Washington, Josephine (1861–1949)

views updated

Washington, Josephine (1861–1949)

African-American writer. Born Josephine Turpin on July 31, 1861, in Goochland County, Virginia; died in 1949; daughter of Augustus A. Turpin and Maria V. Turpin; educated in Richmond's public elementary and high schools; attended Richmond Institute (later Richmond Theological Seminary); graduated from Howard University, 1886; married Samuel H.H. Washington (a physician), in 1888.

Born in Virginia in 1861, Josephine Turpin Washington was taught by a family employee to read at an early age and attended public schools in Richmond. She studied at Richmond Institute, which later became the Richmond Theological Seminary, before entering Howard University, where she spent her summer vacations working as a copyist in the office of Frederick Douglass, the black abolitionist who was then recorder of deeds in the District of Columbia. After her marriage to physician Samuel Washington, the couple moved to Birmingham, Alabama.

Washington's literary career began in 1877 when the Virginia Star, the state's only black publication, published her article "A Talk about Church Fairs," in which she protested the selling of wine at social functions designed to benefit the church. Most of her writings, however, focused on racial problems and women's issues. She believed that men and women were equal and advocated for improving women's lives through education. In an essay entitled "Impressions of a Southern Federation," published in Colored American Magazine, Washington dealt with the problems of both race and gender. The article detailed the topics addressed at the State Federation of Colored Women's Clubs held in Mobile, Alabama, in 1904. However, in addition to describing the city, the attire worn by the attendants, and the various activities sponsored by the clubs, she also discussed black womanhood, motherhood, morality, and character and spoke of the establishment of a reformatory for youths convicted of minor offenses. A deeply religious woman, Washington expressed her convictions through prose and poetry. She is also credited with playing a significant role in the development of Selma University in Alabama, founded in 1878 to train ministers and teachers. Little is known about Washington's later life.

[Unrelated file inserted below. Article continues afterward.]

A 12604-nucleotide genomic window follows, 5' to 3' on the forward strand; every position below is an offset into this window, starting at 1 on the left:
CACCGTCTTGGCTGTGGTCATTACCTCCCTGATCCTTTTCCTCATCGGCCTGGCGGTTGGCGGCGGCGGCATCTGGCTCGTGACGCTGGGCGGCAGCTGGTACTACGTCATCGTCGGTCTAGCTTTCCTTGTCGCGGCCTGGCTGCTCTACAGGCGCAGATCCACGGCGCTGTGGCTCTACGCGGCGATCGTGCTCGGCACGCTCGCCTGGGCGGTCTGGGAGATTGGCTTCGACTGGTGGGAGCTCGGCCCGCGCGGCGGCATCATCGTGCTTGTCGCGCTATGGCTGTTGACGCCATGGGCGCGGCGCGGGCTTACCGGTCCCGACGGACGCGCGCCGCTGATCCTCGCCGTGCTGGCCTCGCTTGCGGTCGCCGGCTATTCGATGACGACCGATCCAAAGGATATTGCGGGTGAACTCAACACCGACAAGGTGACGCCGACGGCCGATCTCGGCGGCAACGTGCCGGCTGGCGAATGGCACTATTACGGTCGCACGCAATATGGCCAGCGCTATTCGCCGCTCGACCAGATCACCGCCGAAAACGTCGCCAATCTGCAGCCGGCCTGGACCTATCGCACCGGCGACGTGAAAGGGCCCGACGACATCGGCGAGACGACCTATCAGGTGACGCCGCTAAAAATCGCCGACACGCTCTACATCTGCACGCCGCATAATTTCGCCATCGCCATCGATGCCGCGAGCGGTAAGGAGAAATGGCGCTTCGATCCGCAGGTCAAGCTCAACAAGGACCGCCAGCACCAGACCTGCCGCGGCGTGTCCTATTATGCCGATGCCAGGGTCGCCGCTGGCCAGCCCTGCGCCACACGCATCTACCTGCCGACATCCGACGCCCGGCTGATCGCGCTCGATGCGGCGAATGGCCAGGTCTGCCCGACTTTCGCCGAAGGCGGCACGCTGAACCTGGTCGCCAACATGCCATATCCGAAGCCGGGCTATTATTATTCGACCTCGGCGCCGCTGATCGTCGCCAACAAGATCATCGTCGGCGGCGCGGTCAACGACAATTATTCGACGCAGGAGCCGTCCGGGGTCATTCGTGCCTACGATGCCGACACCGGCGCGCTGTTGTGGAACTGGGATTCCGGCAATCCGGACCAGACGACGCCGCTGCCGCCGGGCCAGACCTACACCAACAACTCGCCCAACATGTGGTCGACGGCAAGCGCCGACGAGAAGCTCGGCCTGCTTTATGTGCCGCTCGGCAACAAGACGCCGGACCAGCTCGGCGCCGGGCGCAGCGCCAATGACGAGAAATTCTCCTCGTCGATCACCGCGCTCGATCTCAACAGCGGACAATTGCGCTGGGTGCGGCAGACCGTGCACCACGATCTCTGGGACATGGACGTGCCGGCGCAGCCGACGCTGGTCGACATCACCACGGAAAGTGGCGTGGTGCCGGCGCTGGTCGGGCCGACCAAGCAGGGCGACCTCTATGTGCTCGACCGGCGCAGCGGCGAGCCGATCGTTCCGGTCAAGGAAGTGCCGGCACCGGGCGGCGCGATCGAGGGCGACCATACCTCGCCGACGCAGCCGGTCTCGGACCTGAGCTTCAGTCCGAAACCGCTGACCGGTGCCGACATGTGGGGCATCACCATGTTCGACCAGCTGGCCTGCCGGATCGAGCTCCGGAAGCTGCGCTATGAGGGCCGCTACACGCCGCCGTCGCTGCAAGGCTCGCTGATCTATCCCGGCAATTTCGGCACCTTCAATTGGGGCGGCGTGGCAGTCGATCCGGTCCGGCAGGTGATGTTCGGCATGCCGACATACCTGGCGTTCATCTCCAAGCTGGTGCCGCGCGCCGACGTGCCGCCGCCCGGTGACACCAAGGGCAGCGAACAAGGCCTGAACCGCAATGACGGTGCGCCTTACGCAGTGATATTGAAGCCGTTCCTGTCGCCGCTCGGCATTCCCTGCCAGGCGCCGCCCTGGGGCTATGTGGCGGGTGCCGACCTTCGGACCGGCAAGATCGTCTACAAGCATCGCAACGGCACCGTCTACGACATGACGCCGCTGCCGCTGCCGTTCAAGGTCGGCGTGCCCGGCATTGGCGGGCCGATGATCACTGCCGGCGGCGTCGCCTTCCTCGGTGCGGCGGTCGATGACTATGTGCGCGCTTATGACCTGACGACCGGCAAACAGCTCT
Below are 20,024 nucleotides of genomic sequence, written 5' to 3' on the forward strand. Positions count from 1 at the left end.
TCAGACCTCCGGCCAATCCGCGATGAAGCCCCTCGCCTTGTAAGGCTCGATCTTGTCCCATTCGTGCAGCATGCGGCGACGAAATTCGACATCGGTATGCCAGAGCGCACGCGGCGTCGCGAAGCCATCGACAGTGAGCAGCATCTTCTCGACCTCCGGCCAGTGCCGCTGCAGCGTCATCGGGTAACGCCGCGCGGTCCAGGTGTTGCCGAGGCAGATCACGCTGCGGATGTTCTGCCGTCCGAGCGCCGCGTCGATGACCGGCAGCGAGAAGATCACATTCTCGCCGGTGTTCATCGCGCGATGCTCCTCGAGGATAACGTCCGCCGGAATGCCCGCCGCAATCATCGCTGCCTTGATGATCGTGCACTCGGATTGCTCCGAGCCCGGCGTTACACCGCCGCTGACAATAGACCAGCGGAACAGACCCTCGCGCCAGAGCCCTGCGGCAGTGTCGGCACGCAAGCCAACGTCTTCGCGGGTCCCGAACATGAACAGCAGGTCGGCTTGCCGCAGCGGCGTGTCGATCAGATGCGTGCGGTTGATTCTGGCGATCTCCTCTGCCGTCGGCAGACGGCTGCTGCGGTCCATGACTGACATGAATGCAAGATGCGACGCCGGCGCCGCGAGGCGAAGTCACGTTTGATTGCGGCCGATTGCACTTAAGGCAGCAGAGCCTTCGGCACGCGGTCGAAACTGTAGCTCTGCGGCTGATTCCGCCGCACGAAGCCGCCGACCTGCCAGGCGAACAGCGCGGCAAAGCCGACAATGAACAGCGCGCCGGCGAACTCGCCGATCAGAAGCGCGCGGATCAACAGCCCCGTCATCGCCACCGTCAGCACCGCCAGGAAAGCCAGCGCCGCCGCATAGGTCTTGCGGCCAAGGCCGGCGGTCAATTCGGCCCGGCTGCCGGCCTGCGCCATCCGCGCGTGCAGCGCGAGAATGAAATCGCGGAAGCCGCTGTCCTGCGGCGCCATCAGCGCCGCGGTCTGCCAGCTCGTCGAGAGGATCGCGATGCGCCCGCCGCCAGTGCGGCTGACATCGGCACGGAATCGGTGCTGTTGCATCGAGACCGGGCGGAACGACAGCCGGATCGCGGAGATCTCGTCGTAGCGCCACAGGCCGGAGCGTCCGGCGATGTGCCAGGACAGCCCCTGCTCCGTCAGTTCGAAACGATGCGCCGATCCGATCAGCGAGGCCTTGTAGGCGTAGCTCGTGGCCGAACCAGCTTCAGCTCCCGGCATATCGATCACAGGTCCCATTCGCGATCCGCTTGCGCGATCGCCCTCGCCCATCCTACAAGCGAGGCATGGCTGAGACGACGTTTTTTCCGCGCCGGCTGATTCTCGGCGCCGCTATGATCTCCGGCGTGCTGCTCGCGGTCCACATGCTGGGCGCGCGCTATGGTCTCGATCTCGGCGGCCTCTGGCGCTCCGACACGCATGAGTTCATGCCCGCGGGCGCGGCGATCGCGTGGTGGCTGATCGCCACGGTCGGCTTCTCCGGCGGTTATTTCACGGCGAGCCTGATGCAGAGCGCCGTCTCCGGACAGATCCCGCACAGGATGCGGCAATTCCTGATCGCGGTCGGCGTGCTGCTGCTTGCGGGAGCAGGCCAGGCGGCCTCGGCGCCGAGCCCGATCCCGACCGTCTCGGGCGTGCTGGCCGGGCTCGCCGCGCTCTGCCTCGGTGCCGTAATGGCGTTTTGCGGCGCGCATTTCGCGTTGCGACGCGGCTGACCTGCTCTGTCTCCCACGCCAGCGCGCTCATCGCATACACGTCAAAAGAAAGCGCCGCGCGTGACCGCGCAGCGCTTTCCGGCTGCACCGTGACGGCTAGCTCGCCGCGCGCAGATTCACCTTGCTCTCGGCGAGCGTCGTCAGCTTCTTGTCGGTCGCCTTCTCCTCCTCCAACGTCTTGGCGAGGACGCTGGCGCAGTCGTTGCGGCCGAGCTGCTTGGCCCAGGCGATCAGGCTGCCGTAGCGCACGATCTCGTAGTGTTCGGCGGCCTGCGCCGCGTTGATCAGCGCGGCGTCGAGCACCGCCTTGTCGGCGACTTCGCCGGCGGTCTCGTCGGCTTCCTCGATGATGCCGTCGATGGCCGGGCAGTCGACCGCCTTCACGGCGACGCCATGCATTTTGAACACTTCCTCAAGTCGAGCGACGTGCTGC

Smith, Jessie Carney, ed. Notable Black American Women. Detroit, MI: Gale Research, 1992.

Judith C. Reveal , freelance writer, Greensboro, Maryland

About this article

Washington, Josephine (1861–1949)

Updated About encyclopedia.com content Print Article